This month I’m returning to one of my favorite themes – doing the job right. I’m talking about paying attention to the details and providing the best workmanship.
It means delivering a product that meets or exceeds expectations and lasts a long time. Frankly, I’m tired of continuing to find problems that I was trained about 40 years ago to avoid.
I’m talking about such bad practices as using diesel fuel as a release agent, or poorly applied tack coats, or badly constructed longitudinal joints or segregated pavements. That’s enough – I think you get the picture – and it ain’t pretty. Asphalt is a forgiving material, but it has limits.
I’m not going to talk about how to avoid these screw-ups. We pretty much know how to build good pavements. It’s just a matter of doing it, and we don’t always do it right. Sometimes it’s carelessness. Sometimes it’s a product of the job environment, or sometimes it’s a product of the low bid system. We all too often specify the lowest acceptable level and seem disappointed when that’s what we get. We don’t always provide incentives for better than minimum work. Being willing to pay for higher quality work seems like good business to me. Just be sure you get premium work before you pay extra.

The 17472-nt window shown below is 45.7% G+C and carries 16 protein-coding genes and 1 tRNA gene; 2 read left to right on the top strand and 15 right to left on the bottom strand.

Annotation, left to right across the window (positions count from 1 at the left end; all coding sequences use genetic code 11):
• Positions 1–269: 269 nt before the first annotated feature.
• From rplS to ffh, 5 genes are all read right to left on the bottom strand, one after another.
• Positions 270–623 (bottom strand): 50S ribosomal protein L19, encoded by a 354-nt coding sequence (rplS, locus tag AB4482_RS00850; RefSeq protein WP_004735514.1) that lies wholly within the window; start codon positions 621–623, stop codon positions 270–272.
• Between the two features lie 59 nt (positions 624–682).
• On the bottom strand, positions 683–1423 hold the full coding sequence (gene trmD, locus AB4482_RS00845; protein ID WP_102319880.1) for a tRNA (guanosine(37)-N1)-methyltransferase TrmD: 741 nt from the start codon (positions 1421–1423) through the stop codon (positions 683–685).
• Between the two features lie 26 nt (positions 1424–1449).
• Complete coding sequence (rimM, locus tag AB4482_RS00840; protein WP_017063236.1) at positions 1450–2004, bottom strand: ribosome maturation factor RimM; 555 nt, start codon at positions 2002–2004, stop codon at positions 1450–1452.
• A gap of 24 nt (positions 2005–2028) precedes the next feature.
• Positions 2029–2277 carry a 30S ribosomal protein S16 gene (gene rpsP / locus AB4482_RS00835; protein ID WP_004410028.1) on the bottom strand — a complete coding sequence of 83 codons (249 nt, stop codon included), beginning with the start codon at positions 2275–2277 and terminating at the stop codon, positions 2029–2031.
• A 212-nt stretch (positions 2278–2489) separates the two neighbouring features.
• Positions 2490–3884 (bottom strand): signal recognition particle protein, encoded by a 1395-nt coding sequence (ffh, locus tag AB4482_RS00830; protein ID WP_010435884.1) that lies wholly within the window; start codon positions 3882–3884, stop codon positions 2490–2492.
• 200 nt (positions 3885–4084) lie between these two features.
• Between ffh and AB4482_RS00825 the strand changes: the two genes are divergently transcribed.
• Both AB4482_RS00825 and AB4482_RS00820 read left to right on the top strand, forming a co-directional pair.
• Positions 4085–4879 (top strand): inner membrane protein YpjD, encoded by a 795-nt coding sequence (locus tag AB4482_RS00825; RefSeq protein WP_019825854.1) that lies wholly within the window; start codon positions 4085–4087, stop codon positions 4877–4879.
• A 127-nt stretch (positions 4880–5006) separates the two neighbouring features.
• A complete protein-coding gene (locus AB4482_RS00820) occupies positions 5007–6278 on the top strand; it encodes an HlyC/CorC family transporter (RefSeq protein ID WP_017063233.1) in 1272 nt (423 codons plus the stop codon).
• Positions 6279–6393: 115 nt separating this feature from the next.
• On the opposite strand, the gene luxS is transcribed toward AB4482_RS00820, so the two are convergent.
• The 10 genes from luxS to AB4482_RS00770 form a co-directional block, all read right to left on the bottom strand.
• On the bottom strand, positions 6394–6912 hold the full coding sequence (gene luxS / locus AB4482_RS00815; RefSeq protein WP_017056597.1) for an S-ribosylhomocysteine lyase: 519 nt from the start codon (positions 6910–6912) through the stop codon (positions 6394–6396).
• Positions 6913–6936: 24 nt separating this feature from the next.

We need to hold people accountable for poor work; don’t accept poor quality. People generally operate as they are required. If sloppy work is acceptable, that’s what we will get. If we demand what is in the contract, it should not be a shock. We need to communicate well, and we need to be consistent in our expectations.
We need to have clear cut standards and meaningful specifications. There should be no doubts about what is required and what is unacceptable. We need to train new people and make sure they understand how things are supposed to be done. I’ve seen a lot of job site inspectors who had no idea what was to be done. I’ve been there myself a few times and it is no fun. If the scope of the work includes something new, take the time to explain what is different. As the old saying goes, ignorance may be bliss, but it is an awfully poor way to build a road.
Regardless of why poor work is being done, it should not be happening. Money is short, and our pavements are being expected to carry more and heavier loads. Drivers don’t tolerate delays well; they surely don’t want us out there doing corrective work. Poor quality work is bad business.
Regardless of whether we work for the owner or the contractor, we need to do the work right. For the most part, we know how. It’s time to pay attention to the details and do our best work. Nothing less is good enough.